Causes of behavior: Holistic & historical theories & Models

Questioning is the basis of all learning. Questions learners ask and questions teachers ask learners, in isolation, or embedded in a discussion, activity, or sequence of learning, to inquire for better understanding of a topic or an idea.

Overview

Contents Overview

This page includes a discussion of theories or models for the causes of behavior. Included are six historical models, and a holistic model, and a social-cognitive-neuroscience (SCN) model. Each of six historical models includes a: summary of the theory, diagnosis examples, intervention goals, intervention techniques, key terms and notable people associated with each. And Case studies: One study for each historical theory that illustrates how the belief for each cause of behavior affects intervention choices & outcomes.

Questioning is the begining of goal setting and behavior change through conversations learners have with themselves and others. Conversations which are guided by theories, beliefs, and models. By understanding them better decisions can be made to increase the changes for matery oriented behaviors.

Historical models have a degree of validity. However, each alone does not best explain the cause of all behaviors. Yet, most people attempt to explain behavior with a single minded explanation and use an intervention to match it. Too often concluding, when unsuccessful, the intervention was at fault, but it might be the explanation or belief of the cause of the behavior wasn't accurate.

... if we always do what we’ve always done we’ll always get what we always got.

Holistic model & theory

A model that considers multiple causes of behaviors has been historically created by combining several theories into a Holistic Behavior Model. The benefits of this model can be attributing causes of behavior to multiple sources and provide a larger variety of interventions - sometimes implemented simultaneously. Research supports holistic approaches by demonstrating they succeed more often than singular approaches.

Recently, Social-cognitive-neuroscience (SCN) approaches have been suggested to replace a holistic model. This approach integrates theories, methods, and insights of social cognition and cognitive neuroscience. The focus is on causes of behavior, causes in opposite directions.

This theory of behavior describe the relationship among forces operating at three levels: the social/interpersonal level which can describe individual experience and behavior, the cognitive level which can describe the mediating processes, and the neural level which can describe the circuits of brain structures that carry out these processes. Adapted from - Kevin Ochsner and Matt Lieberman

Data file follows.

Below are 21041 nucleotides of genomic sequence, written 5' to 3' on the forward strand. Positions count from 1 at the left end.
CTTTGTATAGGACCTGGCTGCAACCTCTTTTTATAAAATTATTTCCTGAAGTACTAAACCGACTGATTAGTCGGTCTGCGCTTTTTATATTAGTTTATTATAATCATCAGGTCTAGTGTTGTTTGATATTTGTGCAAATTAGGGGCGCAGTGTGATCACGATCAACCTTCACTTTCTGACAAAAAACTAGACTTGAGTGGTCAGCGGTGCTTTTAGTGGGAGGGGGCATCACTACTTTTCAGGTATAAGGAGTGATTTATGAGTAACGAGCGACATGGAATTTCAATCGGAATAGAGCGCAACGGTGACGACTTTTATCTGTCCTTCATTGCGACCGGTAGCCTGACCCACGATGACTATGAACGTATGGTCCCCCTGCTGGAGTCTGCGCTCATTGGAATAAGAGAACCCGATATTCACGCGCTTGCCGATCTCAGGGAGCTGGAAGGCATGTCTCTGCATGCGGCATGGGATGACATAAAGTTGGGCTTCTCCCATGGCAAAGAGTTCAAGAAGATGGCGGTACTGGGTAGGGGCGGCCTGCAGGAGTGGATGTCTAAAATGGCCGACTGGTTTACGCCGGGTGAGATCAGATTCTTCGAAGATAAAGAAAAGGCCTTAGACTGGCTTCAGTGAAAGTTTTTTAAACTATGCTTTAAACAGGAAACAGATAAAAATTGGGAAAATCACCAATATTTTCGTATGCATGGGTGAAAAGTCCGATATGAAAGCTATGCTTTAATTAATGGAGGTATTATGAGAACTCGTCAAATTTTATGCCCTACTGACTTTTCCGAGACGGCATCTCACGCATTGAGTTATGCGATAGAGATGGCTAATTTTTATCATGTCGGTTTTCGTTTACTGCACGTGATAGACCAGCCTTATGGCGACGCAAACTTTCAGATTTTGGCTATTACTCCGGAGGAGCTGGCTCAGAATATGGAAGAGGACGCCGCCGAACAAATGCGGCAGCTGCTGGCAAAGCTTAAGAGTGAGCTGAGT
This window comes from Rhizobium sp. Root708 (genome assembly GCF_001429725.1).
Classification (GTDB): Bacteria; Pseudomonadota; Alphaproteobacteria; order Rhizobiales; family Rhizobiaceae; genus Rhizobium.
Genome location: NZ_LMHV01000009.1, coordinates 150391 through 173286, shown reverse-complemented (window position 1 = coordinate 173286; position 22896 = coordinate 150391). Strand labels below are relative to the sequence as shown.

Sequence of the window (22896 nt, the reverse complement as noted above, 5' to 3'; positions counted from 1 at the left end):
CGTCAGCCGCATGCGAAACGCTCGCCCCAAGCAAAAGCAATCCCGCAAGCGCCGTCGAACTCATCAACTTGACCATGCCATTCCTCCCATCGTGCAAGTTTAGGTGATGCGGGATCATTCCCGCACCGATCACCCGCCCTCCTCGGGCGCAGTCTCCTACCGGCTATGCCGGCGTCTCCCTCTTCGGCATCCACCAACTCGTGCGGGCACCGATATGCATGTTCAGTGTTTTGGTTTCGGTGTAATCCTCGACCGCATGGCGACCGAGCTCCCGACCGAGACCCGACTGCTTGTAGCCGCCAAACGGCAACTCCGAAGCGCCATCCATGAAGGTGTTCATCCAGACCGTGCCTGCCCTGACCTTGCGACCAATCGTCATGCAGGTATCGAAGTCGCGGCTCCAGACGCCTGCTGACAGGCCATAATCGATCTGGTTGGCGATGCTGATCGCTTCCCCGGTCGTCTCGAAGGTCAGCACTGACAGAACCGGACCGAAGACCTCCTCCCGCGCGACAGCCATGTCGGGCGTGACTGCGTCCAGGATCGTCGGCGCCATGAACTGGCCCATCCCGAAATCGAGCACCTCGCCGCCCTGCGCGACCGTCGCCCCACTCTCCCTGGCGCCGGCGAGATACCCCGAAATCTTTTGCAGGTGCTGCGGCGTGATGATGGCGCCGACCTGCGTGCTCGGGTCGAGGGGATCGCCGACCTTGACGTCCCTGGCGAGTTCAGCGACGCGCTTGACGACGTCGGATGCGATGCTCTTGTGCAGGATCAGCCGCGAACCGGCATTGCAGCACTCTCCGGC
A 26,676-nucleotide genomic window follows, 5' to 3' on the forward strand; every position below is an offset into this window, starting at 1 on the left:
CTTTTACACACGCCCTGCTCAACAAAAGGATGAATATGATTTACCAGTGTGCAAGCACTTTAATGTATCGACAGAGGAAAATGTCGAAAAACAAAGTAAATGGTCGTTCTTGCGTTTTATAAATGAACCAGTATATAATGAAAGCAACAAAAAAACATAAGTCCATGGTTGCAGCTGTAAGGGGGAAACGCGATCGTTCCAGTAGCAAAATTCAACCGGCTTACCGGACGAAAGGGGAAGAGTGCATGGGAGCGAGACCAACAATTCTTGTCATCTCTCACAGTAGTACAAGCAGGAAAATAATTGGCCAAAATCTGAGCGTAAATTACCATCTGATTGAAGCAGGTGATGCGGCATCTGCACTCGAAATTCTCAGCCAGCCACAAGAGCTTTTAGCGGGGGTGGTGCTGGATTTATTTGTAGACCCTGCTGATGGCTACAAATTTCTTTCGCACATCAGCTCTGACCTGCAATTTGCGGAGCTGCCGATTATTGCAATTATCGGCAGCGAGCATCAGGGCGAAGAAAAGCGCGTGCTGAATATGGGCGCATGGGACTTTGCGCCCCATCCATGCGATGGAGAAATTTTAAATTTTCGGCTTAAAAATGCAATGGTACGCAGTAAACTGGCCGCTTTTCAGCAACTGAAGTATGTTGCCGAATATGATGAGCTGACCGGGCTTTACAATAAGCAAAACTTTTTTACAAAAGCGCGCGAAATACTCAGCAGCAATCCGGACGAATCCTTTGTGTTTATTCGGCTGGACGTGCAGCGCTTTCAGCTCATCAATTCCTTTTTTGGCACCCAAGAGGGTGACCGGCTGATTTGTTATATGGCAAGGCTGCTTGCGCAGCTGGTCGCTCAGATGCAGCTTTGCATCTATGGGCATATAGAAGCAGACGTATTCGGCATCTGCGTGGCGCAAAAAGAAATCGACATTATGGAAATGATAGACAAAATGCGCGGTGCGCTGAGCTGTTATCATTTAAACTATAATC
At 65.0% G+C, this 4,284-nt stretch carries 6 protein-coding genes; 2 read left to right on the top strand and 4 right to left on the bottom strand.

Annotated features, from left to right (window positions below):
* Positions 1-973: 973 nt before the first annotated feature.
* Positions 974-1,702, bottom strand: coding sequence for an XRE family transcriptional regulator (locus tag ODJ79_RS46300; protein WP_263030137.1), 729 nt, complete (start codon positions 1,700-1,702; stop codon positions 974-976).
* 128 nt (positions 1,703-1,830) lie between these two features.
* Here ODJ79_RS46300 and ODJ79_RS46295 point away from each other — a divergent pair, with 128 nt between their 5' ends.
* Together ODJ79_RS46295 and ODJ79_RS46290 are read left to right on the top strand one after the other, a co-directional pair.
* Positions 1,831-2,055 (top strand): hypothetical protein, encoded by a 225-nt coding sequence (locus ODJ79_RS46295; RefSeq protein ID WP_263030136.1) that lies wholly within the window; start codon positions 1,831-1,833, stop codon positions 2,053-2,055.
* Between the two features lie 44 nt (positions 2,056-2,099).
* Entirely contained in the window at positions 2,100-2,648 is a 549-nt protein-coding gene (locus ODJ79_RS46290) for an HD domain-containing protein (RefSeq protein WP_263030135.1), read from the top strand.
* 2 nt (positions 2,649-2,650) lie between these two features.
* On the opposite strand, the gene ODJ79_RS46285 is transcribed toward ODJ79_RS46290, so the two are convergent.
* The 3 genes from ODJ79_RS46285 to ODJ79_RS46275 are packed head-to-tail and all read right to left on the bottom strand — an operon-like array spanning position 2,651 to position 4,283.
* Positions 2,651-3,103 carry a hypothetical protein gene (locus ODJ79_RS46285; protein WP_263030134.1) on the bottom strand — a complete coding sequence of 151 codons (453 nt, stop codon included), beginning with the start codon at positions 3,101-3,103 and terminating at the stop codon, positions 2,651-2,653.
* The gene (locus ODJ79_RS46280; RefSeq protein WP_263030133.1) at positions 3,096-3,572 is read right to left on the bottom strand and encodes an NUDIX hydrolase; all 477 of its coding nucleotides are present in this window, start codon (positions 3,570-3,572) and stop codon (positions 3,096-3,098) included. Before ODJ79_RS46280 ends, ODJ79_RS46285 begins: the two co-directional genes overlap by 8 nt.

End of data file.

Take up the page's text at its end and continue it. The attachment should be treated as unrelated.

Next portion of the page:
I believe the following illustrates both a holistic and social cognitive neuroscience model.

Hoistic Chart diagram

 

Six Historical Models & Theories for Causes of Behavior

Model Theory Diagnosis Goals of Intervention Intervention Techniques Key Terms Notable Names
Behavioral Behavior, thoughts, feelings, and emotions are learned according to principles of reinforcement and punishment.
A behaviorist will not consider what a person is thinking as it was said to be unknown.
Stimulus response - the focus on external factors affecting behavior. If the stimulus is changed, the behavior will likewise be changed.
  • Problem identification
  • Identify target behavior
  • Identify antecedents & consequences
  • Identify new behaviors
  • Gather baseline data
  • Identify reinforcers
Decrease undesirable behavior and reshape with acceptable behavior.
  • Positive and negative reinforcement
  • Group contingencies
  • Self-control intervention
  • Contingency contracting
  • Reinforcement schedules
  • Graph baseline and treatment schedules
  • Punishment
  • Use relaxation techniques
  • Shaping
  • Positive and negative reinforcement
  • Punishment
  • Modeling
  • Shaping
  • Ignoring
  • Time out
  • Overcorrection
  • Isolation
  • Token economy
  • Irrational thoughts
  • Elias
  • Clabby
  • Ellis
  • O’leary
  • Pavlov
  • Premack
  • Shure
  • Skinner
  • Watson
  • Bandura
Cognitive Behavior, thoughts, feelings, and emotions are learned according to principles of reinforcement and punishment.
A cognitivist will consider what a person thinks as a clue to reinforcement
  • Problem identification
  • Identify target behavior
  • Identify antecedents & consequences
  • Identify new behaviors
  • Gather baseline data
  • Identify self-dialogue
  • Identify reinforcements
  • Decrease undesirable behavior
  • Decrease dysfunctional thinking
  • Replace targeted undesirable behaviors with acceptable behaviors
  • Reinforcement
  • Group contingencies
  • Self-control intervention
  • Contingency contracting
  • Reinforcement schedules
  • Graph baseline and treatment schedules
  • Avoid punishment
  • Use relaxation techniques
  •  Reinforcement DRO, DRI, DRA
  • Punishment
  • Modeling
  • Shaping
  • Ignoring
  • Time out
  • Overcorrection
  • Isolation
  • Token economy
  • Irrational thoughts
  • Elias
  • Clabby
  • Ellis
  • O’leary
  • Pavlov
  • Premack
  • Shure
  • Watson
  • Bandura
Psychodynamic Interpersonal Behavior and personality are a function of internal, inherent drives and motivations in interaction with significant others, developmental stages, and individual life experiences.
  • Research background information through parents and previous teachers.
  • Access student health records for certain learning disorders that may affect the classroom.
  • Help student figure out why or what is causing their behavior and how to change.
  • Help other staff members understand the causes.
  • Psychotherapy (play, self, family, individual, peer, group, bibliotherapy)
  • Self-esteem activities
  • Psychodrama
  • Counseling (teacher, peer)
  • Staff changes
  • Choice theory
  • Reality theory
  • Psychosexual stages (id, ego, superego)
  • Unconscious
  • Psychosocial stages
  • Counseling
  • Life space interview
  • Defense mechanisms, projection, repression, displacement, regression, sublimation,
  • Adler